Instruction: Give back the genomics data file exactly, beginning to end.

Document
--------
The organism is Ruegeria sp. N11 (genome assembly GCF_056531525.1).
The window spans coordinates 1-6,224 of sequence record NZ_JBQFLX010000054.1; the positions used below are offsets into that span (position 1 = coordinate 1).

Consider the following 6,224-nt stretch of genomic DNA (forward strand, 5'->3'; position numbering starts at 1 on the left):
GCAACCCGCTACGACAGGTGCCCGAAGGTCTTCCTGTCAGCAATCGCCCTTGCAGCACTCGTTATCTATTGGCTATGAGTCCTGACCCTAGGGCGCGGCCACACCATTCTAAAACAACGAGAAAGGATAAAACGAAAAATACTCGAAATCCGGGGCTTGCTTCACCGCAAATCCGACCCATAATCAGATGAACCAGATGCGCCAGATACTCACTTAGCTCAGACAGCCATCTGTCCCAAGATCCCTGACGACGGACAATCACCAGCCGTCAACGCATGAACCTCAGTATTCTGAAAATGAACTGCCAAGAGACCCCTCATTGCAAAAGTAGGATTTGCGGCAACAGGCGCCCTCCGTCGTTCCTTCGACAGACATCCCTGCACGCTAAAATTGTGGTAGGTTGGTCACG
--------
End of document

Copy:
The organism is Ruegeria sp. N11 (genome assembly GCF_056531525.1).
The window spans coordinates 1-6,224 of sequence record NZ_JBQFLX010000054.1; the positions used below are offsets into that span (position 1 = coordinate 1).

Consider the following 6,224-nt stretch of genomic DNA (forward strand, 5'->3'; position numbering starts at 1 on the left):
GCAACCCGCTACGACAGGTGCCCGAAGGTCTTCCTGTCAGCAATCGCCCTTGCAGCACTCGTTATCTATTGGCTATGAGTCCTGACCCTAGGGCGCGGCCACACCATTCTAAAACAACGAGAAAGGATAAAACGAAAAATACTCGAAATCCGGGGCTTGCTTCACCGCAAATCCGACCCATAATCAGATGAACCAGATGCGCCAGATACTCACTTAGCTCAGACAGCCATCTGTCCCAAGATCCCTGACGACGGACAATCACCAGCCGTCAACGCATGAACCTCAGTATTCTGAAAATGAACTGCCAAGAGACCCCTCATTGCAAAAGTAGGATTTGCGGCAACAGGCGCCCTCCGTCGTTCCTTCGACAGACATCCCTGCACGCTAAAATTGTGGTAGGTTGGTCACG